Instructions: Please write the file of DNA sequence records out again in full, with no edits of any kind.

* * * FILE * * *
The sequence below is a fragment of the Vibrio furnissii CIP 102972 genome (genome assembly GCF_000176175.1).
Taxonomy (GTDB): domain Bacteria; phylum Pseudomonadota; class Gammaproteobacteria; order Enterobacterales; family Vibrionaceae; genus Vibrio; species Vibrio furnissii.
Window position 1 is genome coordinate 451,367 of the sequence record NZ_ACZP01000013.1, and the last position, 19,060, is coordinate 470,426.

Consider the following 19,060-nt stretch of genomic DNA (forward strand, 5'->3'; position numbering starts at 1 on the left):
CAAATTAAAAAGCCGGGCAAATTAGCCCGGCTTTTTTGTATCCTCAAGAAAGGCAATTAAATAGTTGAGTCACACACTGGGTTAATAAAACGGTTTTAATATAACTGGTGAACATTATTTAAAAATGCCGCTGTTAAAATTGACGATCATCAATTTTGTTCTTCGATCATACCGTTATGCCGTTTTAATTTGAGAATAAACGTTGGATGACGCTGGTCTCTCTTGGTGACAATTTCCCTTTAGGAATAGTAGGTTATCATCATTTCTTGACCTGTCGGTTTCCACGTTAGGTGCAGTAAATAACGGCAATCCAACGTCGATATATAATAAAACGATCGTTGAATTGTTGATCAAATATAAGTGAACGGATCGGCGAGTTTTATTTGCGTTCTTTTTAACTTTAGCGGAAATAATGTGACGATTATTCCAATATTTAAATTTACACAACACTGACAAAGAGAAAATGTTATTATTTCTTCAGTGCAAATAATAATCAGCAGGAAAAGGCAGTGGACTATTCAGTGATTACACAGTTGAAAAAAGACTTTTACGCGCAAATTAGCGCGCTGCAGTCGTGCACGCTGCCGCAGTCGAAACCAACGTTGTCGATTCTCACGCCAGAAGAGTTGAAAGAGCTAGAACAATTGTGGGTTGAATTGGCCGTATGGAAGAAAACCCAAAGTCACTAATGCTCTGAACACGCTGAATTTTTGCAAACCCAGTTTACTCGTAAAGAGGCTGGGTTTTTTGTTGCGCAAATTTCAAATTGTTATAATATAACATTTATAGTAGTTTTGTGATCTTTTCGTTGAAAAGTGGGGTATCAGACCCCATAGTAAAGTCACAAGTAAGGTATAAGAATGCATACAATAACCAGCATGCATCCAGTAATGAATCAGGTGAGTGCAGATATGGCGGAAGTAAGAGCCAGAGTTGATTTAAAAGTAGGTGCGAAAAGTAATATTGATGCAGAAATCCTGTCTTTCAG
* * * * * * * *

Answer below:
The sequence below is a fragment of the Vibrio furnissii CIP 102972 genome (genome assembly GCF_000176175.1).
Taxonomy (GTDB): domain Bacteria; phylum Pseudomonadota; class Gammaproteobacteria; order Enterobacterales; family Vibrionaceae; genus Vibrio; species Vibrio furnissii.
Window position 1 is genome coordinate 451,367 of the sequence record NZ_ACZP01000013.1, and the last position, 19,060, is coordinate 470,426.

Consider the following 19,060-nt stretch of genomic DNA (forward strand, 5'->3'; position numbering starts at 1 on the left):
CAAATTAAAAAGCCGGGCAAATTAGCCCGGCTTTTTTGTATCCTCAAGAAAGGCAATTAAATAGTTGAGTCACACACTGGGTTAATAAAACGGTTTTAATATAACTGGTGAACATTATTTAAAAATGCCGCTGTTAAAATTGACGATCATCAATTTTGTTCTTCGATCATACCGTTATGCCGTTTTAATTTGAGAATAAACGTTGGATGACGCTGGTCTCTCTTGGTGACAATTTCCCTTTAGGAATAGTAGGTTATCATCATTTCTTGACCTGTCGGTTTCCACGTTAGGTGCAGTAAATAACGGCAATCCAACGTCGATATATAATAAAACGATCGTTGAATTGTTGATCAAATATAAGTGAACGGATCGGCGAGTTTTATTTGCGTTCTTTTTAACTTTAGCGGAAATAATGTGACGATTATTCCAATATTTAAATTTACACAACACTGACAAAGAGAAAATGTTATTATTTCTTCAGTGCAAATAATAATCAGCAGGAAAAGGCAGTGGACTATTCAGTGATTACACAGTTGAAAAAAGACTTTTACGCGCAAATTAGCGCGCTGCAGTCGTGCACGCTGCCGCAGTCGAAACCAACGTTGTCGATTCTCACGCCAGAAGAGTTGAAAGAGCTAGAACAATTGTGGGTTGAATTGGCCGTATGGAAGAAAACCCAAAGTCACTAATGCTCTGAACACGCTGAATTTTTGCAAACCCAGTTTACTCGTAAAGAGGCTGGGTTTTTTGTTGCGCAAATTTCAAATTGTTATAATATAACATTTATAGTAGTTTTGTGATCTTTTCGTTGAAAAGTGGGGTATCAGACCCCATAGTAAAGTCACAAGTAAGGTATAAGAATGCATACAATAACCAGCATGCATCCAGTAATGAATCAGGTGAGTGCAGATATGGCGGAAGTAAGAGCCAGAGTTGATTTAAAAGTAGGTGCGAAAAGTAATATTGATGCAGAAATCCTGTCTTTCAG